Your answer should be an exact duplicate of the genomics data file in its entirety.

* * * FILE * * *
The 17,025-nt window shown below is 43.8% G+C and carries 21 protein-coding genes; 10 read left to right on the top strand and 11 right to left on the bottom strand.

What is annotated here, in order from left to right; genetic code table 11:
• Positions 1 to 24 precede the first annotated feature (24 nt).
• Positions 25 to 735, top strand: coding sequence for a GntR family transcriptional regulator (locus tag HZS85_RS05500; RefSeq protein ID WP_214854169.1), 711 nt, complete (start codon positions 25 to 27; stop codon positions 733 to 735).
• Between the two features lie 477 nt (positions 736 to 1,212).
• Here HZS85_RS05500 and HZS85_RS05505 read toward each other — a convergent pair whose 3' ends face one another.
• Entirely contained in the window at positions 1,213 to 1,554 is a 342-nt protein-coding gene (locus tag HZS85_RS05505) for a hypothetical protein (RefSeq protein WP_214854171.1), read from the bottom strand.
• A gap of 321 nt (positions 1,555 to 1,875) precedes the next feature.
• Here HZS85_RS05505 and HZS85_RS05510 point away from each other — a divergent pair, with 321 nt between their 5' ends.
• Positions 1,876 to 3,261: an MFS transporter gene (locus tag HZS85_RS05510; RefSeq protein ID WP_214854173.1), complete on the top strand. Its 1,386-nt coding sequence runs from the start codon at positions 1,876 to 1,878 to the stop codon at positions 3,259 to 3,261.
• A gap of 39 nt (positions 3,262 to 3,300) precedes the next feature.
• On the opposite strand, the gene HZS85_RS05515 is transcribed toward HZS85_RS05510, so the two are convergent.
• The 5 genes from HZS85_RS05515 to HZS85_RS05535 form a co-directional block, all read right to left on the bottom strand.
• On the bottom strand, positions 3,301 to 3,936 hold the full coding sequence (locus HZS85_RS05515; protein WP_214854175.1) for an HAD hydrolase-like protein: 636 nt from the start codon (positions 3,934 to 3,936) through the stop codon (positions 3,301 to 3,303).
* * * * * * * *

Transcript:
The 17,025-nt window shown below is 43.8% G+C and carries 21 protein-coding genes; 10 read left to right on the top strand and 11 right to left on the bottom strand.

What is annotated here, in order from left to right; genetic code table 11:
• Positions 1 to 24 precede the first annotated feature (24 nt).
• Positions 25 to 735, top strand: coding sequence for a GntR family transcriptional regulator (locus tag HZS85_RS05500; RefSeq protein ID WP_214854169.1), 711 nt, complete (start codon positions 25 to 27; stop codon positions 733 to 735).
• Between the two features lie 477 nt (positions 736 to 1,212).
• Here HZS85_RS05500 and HZS85_RS05505 read toward each other — a convergent pair whose 3' ends face one another.
• Entirely contained in the window at positions 1,213 to 1,554 is a 342-nt protein-coding gene (locus tag HZS85_RS05505) for a hypothetical protein (RefSeq protein WP_214854171.1), read from the bottom strand.
• A gap of 321 nt (positions 1,555 to 1,875) precedes the next feature.
• Here HZS85_RS05505 and HZS85_RS05510 point away from each other — a divergent pair, with 321 nt between their 5' ends.
• Positions 1,876 to 3,261: an MFS transporter gene (locus tag HZS85_RS05510; RefSeq protein ID WP_214854173.1), complete on the top strand. Its 1,386-nt coding sequence runs from the start codon at positions 1,876 to 1,878 to the stop codon at positions 3,259 to 3,261.
• A gap of 39 nt (positions 3,262 to 3,300) precedes the next feature.
• On the opposite strand, the gene HZS85_RS05515 is transcribed toward HZS85_RS05510, so the two are convergent.
• The 5 genes from HZS85_RS05515 to HZS85_RS05535 form a co-directional block, all read right to left on the bottom strand.
• On the bottom strand, positions 3,301 to 3,936 hold the full coding sequence (locus HZS85_RS05515; protein WP_214854175.1) for an HAD hydrolase-like protein: 636 nt from the start codon (positions 3,934 to 3,936) through the stop codon (positions 3,301 to 3,303).